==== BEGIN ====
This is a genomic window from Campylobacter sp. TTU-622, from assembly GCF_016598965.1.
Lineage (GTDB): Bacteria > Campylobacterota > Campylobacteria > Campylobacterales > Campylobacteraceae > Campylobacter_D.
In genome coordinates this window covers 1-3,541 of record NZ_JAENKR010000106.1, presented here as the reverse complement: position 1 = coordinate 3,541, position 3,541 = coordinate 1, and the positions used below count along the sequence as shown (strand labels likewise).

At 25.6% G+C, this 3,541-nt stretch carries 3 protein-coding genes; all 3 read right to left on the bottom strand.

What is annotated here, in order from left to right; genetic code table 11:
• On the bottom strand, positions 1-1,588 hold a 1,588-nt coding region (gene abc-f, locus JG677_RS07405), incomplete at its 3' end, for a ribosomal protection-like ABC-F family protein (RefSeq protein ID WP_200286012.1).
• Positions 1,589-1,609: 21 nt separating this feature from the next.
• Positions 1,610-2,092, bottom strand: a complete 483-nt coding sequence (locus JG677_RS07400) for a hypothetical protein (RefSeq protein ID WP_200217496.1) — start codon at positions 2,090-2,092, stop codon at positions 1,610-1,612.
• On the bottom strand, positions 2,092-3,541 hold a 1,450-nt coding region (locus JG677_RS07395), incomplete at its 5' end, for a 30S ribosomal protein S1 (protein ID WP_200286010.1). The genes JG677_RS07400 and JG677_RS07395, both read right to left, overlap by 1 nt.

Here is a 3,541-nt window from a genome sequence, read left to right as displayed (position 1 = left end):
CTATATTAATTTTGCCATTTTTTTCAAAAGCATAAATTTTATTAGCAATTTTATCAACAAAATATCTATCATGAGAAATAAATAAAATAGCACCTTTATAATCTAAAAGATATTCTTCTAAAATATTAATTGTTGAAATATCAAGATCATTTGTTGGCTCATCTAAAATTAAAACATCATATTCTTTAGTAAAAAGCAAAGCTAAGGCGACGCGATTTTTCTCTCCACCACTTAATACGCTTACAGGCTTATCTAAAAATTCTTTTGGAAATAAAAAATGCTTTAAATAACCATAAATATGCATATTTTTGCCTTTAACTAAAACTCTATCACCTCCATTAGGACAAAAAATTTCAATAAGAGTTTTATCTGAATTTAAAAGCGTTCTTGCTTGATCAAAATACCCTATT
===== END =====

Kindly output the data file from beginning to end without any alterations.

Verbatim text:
This is a genomic window from Campylobacter sp. TTU-622, from assembly GCF_016598965.1.
Lineage (GTDB): Bacteria > Campylobacterota > Campylobacteria > Campylobacterales > Campylobacteraceae > Campylobacter_D.
In genome coordinates this window covers 1-3,541 of record NZ_JAENKR010000106.1, presented here as the reverse complement: position 1 = coordinate 3,541, position 3,541 = coordinate 1, and the positions used below count along the sequence as shown (strand labels likewise).

At 25.6% G+C, this 3,541-nt stretch carries 3 protein-coding genes; all 3 read right to left on the bottom strand.

What is annotated here, in order from left to right; genetic code table 11:
• On the bottom strand, positions 1-1,588 hold a 1,588-nt coding region (gene abc-f, locus JG677_RS07405), incomplete at its 3' end, for a ribosomal protection-like ABC-F family protein (RefSeq protein ID WP_200286012.1).
• Positions 1,589-1,609: 21 nt separating this feature from the next.
• Positions 1,610-2,092, bottom strand: a complete 483-nt coding sequence (locus JG677_RS07400) for a hypothetical protein (RefSeq protein ID WP_200217496.1) — start codon at positions 2,090-2,092, stop codon at positions 1,610-1,612.
• On the bottom strand, positions 2,092-3,541 hold a 1,450-nt coding region (locus JG677_RS07395), incomplete at its 5' end, for a 30S ribosomal protein S1 (protein ID WP_200286010.1). The genes JG677_RS07400 and JG677_RS07395, both read right to left, overlap by 1 nt.

Here is a 3,541-nt window from a genome sequence, read left to right as displayed (position 1 = left end):
CTATATTAATTTTGCCATTTTTTTCAAAAGCATAAATTTTATTAGCAATTTTATCAACAAAATATCTATCATGAGAAATAAATAAAATAGCACCTTTATAATCTAAAAGATATTCTTCTAAAATATTAATTGTTGAAATATCAAGATCATTTGTTGGCTCATCTAAAATTAAAACATCATATTCTTTAGTAAAAAGCAAAGCTAAGGCGACGCGATTTTTCTCTCCACCACTTAATACGCTTACAGGCTTATCTAAAAATTCTTTTGGAAATAAAAAATGCTTTAAATAACCATAAATATGCATATTTTTGCCTTTAACTAAAACTCTATCACCTCCATTAGGACAAAAAATTTCAATAAGAGTTTTATCTGAATTTAAAAGCGTTCTTGCTTGATCAAAATACCCTATT